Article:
I'm not saying what happened in the article is okay, nor am I saying things like PRISM and the PATRIOT Act are necessary sacrifices for the war on terror, but there are people in the world who do very very bad things to innocent people.


True, but the risk of dying at the hands of these people is extremely slim. According to tabular data found here[1], which chronicles US terrorist incidents and assassinations dating back to 1865, only 5031 people have been killed by terrorists in the last 148 years. That comes out to approximately 34 deaths per year!

That number is trivial compared to other causes of death. Here's a sampling of some death statistics from the year 2006 [2]:

  Fireworks discharge:                           8
  Fall on and from stairs and steps:         1,818
  Bitten or struck by dog:                      32
  Contact with venomous snakes and lizards:      8
  Accidental drowning and submersion:        3,579
  Exposure to electric transmission lines:      93
  Transport accidents:                      48,412
  Contact with hot tap-water:                   32
  Terrorism:                                     0
You're more likely to be killed by hot tap-water than you are by a terrorist.

[1](http://www.johnstonsarchive.net/terrorism/wrjp255a.html)

[2](http://www.nsc.org/news_resources/injury_and_death_statistic...)


The problem with this sort of analysis is that there are EXTENSIVE efforts to reduce the amount of terrorism.

You might not like it, but the efforts are not trivial.

You're looking at the number of terrorism incidents AFTER efforts to mitigate them, and then concluding it's not a real issue. That's like saying that vaccinations aren't important because we haven't had a large number of Measles incidents lately.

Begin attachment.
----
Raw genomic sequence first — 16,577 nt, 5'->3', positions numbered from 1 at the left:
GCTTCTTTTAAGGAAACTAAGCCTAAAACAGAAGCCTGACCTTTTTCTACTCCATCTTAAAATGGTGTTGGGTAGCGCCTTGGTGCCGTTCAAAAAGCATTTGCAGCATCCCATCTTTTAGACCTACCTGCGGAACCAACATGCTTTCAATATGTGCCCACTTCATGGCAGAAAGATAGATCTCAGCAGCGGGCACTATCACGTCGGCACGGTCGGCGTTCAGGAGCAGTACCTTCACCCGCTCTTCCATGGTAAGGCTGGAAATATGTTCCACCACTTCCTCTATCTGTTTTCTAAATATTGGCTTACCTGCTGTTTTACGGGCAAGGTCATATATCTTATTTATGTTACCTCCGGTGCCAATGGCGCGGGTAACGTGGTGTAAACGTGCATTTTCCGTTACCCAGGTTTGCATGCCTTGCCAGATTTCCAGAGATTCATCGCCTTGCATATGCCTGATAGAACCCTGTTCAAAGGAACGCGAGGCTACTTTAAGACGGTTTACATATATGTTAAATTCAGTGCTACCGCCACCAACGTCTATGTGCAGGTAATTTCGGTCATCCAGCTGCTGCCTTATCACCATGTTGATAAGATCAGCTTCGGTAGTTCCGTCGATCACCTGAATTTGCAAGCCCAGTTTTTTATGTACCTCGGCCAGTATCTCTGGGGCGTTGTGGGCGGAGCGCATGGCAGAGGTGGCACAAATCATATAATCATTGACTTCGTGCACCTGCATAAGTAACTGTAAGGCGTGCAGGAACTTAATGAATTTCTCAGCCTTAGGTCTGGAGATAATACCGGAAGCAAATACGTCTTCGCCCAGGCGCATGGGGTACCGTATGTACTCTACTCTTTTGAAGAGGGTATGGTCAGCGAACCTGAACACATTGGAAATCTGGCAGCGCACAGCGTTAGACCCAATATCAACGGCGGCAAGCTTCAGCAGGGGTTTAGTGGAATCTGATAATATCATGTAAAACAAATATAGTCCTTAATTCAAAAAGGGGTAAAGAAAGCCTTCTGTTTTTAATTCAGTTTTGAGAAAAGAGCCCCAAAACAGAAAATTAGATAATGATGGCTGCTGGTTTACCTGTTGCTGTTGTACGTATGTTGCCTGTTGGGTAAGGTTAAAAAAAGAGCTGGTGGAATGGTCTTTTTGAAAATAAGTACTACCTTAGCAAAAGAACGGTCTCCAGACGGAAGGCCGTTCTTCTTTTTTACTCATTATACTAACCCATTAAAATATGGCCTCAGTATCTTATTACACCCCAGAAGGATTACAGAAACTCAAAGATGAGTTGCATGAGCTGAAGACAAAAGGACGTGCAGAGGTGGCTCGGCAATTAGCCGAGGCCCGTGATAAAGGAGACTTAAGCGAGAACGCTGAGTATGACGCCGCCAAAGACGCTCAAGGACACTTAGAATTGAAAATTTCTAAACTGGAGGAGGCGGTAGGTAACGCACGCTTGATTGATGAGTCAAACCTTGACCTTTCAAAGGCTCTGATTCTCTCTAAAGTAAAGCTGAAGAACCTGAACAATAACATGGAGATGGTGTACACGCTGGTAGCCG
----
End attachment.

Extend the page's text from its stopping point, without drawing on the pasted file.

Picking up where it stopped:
We absolutely need better information, as citizens, to help weigh the relative success of these programs, but pretending to be sure that they aren't affecting the numbers is silly.


Good point.

Still, I can't help but hypothesize that the primary reason terrorism is such a rare occurrence in America is because intelligent people living comfortable lives without mental illness (read: the vast majority of the US) very rarely want to kill en masse. Or kill at all, really. If the opposite were true, I highly doubt our current counter-terrorism efforts would be good enough to prevent disaster after disaster.

For example, we were completely unable to predict and prevent events such as the Colorado theater shootings, the Newtown school shootings, the marathon bombings, etc. And the list of foiled Islamic plots since 9/11 (http://en.wikipedia.org/wiki/List_of_foiled_Islamic_terroris...) can almost be counted on two hands.

Our justice system promises pretty severe retribution on those who would commit acts of terrorism against US citizens. The threats of ostracism, humiliation, prison time, and execution act as deterrents, because we've proven again and again that they're basically inescapable. Consequently, most reasonable people don't even consider terrorism.

It seems to me that punishing the guilty is far more effective than spying on the innocent.


Rational, reasonable response. Kudos!

Thought experiment: imagine if half of these foiled plots had occurred. In other words, imagine if every 6 months or so we had a terrorist attack that killed a dozen people (and sometimes more).

Do you think the American public would take the HN line that it's still a very small number of total deaths, similar to the number of people dying from hot tap water? Or would they elect politicians with a very aggressive anti-privacy regime that would be "necessary" to eliminate these routine acts of terror?